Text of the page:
Emily Yoffe writing at Slate.com describes how our impulse to Google, Tweet and go on Facebook is rooted in our biological need to seek:
"For humans, this desire to search is not just about fulfilling our physical needs. Panksepp says that humans can get just as excited about abstract rewards as tangible ones. He says that when we get thrilled about the world of ideas, about making intellectual connections, about divining meaning, it is the seeking circuits that are firing...our constant Internet scrolling is remodeling our brains to make it nearly impossible for us to give sustained attention to a long piece of writing. Like the lab rats, we keep hitting "enter" to get our next fix...if humans are seeking machines, we've now created the perfect machines to allow us to seek endlessly."
This is one more reason why the traditional library -- composed of actual books and journals -- is more necessary than ever. Genuine contemplation and synthesis are best achieved through the sort of sustained, focused study that books have given us for centuries. Furthermore, the dedicated physical space of the library can foster this contemplation through the opportunity to collaborate with others, enabled by all the tools -- virtual and printed -- at the library's disposal.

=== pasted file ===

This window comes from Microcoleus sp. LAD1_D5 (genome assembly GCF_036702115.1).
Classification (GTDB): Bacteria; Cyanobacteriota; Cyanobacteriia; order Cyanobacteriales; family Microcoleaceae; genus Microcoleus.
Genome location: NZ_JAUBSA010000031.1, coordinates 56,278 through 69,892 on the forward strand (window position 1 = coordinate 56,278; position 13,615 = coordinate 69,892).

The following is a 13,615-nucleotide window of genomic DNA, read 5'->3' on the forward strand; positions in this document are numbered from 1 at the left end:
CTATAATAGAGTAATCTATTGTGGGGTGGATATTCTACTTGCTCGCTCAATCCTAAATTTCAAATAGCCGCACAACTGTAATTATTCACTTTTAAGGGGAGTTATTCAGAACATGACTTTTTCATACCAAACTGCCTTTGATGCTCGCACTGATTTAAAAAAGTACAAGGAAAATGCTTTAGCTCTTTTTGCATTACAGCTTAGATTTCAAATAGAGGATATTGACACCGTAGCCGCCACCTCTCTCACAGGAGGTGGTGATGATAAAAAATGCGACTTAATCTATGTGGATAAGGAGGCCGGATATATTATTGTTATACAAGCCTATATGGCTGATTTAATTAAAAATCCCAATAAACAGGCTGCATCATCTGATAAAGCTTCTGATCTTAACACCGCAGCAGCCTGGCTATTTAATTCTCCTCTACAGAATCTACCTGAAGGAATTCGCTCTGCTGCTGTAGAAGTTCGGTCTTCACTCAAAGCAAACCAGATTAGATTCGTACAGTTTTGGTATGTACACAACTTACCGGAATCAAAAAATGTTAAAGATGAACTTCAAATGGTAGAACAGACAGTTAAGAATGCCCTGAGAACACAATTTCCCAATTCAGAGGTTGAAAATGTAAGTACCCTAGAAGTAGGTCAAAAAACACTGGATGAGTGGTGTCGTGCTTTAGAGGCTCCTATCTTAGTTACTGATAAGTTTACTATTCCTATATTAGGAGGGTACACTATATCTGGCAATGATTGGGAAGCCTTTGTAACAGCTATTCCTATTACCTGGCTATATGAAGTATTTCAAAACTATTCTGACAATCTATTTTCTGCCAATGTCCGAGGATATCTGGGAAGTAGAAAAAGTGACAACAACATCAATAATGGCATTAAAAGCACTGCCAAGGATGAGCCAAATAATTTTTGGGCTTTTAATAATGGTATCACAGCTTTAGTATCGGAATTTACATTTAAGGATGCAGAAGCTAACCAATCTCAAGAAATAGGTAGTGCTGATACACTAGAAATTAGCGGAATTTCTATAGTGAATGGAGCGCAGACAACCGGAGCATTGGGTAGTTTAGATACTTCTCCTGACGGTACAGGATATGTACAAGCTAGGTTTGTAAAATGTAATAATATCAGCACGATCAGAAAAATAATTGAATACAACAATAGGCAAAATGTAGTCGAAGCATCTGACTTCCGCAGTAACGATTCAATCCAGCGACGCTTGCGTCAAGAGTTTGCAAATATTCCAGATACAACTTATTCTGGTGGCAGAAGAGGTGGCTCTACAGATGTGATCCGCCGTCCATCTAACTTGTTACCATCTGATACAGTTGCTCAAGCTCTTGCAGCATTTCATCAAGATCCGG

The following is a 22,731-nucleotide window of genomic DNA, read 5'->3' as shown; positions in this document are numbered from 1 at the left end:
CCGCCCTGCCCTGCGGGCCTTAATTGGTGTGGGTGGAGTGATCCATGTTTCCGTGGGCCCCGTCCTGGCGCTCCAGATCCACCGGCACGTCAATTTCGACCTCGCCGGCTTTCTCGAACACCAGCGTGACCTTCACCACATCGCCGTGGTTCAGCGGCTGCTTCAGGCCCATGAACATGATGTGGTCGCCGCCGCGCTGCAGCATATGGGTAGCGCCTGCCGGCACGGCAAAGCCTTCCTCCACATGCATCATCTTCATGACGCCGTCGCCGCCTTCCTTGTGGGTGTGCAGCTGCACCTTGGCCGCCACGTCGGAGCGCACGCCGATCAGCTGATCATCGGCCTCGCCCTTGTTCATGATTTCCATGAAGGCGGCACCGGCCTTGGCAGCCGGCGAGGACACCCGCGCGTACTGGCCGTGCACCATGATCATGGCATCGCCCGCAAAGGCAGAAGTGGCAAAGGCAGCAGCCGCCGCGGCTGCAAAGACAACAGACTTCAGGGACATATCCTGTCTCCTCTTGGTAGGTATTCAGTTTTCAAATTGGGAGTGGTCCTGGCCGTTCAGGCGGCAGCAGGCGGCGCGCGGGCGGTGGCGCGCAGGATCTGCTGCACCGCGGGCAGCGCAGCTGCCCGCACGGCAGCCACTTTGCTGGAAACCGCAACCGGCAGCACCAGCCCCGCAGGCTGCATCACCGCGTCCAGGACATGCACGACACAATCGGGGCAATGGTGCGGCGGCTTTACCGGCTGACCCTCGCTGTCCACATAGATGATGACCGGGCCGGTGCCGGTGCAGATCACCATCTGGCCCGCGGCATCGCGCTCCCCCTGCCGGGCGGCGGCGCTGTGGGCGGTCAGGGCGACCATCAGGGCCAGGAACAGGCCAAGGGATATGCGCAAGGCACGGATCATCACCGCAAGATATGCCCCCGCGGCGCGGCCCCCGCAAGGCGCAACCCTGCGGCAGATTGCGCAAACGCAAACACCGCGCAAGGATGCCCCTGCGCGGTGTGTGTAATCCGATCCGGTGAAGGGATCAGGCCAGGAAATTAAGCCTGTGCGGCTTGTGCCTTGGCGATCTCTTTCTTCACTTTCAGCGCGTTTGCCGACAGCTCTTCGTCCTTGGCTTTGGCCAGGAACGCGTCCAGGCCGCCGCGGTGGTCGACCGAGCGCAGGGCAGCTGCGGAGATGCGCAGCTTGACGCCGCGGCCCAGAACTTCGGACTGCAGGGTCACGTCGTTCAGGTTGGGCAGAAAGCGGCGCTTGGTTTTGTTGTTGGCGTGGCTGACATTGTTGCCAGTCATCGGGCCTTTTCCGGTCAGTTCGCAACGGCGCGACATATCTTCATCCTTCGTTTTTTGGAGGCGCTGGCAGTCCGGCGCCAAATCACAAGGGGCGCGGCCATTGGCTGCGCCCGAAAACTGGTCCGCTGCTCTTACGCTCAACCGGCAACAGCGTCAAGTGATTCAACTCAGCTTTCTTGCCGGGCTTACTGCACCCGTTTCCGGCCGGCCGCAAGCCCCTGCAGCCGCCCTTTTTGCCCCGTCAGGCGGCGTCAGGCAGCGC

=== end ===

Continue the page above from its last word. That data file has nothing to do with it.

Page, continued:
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We would greatly appreciate it if you would complete our recruitment survey. Volunteers will be contacted with more information shortly.